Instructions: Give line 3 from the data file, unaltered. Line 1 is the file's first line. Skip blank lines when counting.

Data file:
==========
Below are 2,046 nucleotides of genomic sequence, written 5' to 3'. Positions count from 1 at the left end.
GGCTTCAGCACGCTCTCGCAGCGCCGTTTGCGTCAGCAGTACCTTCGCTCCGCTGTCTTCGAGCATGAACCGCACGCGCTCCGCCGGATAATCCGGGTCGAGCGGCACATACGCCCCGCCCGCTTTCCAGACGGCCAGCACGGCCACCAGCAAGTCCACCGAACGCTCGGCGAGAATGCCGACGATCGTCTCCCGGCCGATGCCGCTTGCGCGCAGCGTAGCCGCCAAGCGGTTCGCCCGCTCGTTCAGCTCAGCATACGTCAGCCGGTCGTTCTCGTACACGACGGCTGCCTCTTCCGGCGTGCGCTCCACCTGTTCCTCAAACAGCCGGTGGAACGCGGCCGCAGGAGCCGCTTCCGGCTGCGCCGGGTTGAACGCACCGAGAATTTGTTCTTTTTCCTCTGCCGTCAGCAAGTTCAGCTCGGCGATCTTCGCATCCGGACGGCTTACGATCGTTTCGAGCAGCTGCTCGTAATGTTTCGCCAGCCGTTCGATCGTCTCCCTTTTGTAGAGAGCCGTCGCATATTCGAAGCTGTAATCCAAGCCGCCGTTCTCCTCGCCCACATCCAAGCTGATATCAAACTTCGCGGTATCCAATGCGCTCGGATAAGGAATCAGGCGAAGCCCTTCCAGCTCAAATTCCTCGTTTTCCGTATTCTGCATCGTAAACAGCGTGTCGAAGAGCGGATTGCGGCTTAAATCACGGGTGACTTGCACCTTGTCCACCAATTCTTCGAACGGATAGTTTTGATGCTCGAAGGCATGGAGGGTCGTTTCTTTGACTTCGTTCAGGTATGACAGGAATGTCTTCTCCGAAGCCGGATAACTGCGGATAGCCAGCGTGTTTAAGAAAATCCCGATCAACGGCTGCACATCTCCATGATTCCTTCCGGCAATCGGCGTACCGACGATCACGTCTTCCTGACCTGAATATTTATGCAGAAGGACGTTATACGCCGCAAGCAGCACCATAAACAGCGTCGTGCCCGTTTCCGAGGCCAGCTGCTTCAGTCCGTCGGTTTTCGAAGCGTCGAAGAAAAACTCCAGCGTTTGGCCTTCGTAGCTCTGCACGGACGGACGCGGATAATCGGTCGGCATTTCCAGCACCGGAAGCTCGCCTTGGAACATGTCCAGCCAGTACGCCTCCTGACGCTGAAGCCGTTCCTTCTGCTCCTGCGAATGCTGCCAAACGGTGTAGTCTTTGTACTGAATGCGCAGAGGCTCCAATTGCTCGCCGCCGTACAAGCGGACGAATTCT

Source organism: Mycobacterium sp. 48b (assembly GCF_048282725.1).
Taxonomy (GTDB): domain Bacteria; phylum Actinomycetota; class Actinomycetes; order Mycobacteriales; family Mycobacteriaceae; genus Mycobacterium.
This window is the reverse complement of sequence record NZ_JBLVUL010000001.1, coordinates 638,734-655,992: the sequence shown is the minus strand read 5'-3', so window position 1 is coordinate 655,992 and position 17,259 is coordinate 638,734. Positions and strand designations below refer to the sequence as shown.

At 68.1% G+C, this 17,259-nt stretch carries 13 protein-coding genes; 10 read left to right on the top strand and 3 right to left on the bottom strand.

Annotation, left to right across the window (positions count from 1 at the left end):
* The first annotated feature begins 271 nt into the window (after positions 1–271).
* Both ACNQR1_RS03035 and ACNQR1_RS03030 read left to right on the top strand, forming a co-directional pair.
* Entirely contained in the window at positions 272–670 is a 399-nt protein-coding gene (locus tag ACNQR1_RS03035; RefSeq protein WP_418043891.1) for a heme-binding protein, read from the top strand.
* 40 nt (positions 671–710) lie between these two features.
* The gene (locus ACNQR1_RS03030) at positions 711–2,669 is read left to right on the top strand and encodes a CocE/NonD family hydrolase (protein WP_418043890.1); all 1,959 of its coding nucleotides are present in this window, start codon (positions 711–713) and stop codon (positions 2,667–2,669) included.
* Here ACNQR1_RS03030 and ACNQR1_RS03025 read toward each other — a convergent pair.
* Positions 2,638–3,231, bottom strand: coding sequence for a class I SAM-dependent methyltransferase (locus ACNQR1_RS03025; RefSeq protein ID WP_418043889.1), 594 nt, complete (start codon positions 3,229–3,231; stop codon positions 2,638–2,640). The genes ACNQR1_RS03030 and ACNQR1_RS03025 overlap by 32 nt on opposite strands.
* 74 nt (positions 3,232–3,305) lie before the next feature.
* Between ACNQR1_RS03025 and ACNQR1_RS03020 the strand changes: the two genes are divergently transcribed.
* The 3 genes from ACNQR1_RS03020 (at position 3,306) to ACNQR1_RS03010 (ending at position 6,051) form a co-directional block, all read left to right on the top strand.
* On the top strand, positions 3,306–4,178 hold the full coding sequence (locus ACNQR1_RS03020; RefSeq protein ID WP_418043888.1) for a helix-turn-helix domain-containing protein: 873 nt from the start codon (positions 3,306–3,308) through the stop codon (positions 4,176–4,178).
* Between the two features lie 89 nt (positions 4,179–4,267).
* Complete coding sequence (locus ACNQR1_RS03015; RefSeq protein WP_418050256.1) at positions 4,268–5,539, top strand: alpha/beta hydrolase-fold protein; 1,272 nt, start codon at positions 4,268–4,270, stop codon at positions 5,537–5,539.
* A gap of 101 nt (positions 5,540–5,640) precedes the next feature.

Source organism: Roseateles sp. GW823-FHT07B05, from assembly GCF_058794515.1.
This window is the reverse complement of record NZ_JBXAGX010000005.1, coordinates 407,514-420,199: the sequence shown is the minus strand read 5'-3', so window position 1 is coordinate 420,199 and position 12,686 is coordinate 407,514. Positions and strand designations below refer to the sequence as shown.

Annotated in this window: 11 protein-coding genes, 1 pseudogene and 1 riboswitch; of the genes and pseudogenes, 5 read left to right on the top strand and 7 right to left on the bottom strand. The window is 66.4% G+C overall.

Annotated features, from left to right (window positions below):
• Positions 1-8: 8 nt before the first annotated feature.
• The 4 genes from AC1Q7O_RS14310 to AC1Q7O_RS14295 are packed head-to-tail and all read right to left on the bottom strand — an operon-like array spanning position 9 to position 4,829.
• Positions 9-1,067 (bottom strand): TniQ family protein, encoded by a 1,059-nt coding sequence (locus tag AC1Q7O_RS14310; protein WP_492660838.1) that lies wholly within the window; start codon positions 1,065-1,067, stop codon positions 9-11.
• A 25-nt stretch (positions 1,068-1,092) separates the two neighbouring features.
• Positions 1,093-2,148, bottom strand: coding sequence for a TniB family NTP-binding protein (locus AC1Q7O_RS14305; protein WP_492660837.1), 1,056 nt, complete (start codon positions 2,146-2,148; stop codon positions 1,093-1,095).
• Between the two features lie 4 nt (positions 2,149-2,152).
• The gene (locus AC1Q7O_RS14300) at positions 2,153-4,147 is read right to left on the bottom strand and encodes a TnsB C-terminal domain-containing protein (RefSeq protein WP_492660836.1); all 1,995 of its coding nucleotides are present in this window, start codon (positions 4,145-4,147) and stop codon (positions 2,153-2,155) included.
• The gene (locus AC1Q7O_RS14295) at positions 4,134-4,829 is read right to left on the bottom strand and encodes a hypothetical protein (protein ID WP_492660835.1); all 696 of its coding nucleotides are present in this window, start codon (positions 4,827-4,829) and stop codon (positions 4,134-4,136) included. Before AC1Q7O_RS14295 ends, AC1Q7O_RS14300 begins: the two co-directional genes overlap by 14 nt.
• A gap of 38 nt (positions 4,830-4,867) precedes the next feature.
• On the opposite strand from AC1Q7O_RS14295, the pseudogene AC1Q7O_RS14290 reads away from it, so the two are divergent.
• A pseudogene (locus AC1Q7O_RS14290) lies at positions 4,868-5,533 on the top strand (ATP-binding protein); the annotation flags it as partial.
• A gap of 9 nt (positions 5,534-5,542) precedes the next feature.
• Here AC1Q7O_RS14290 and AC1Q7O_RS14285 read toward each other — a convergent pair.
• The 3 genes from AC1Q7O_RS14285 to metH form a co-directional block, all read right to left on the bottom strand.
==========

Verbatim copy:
Source organism: Mycobacterium sp. 48b (assembly GCF_048282725.1).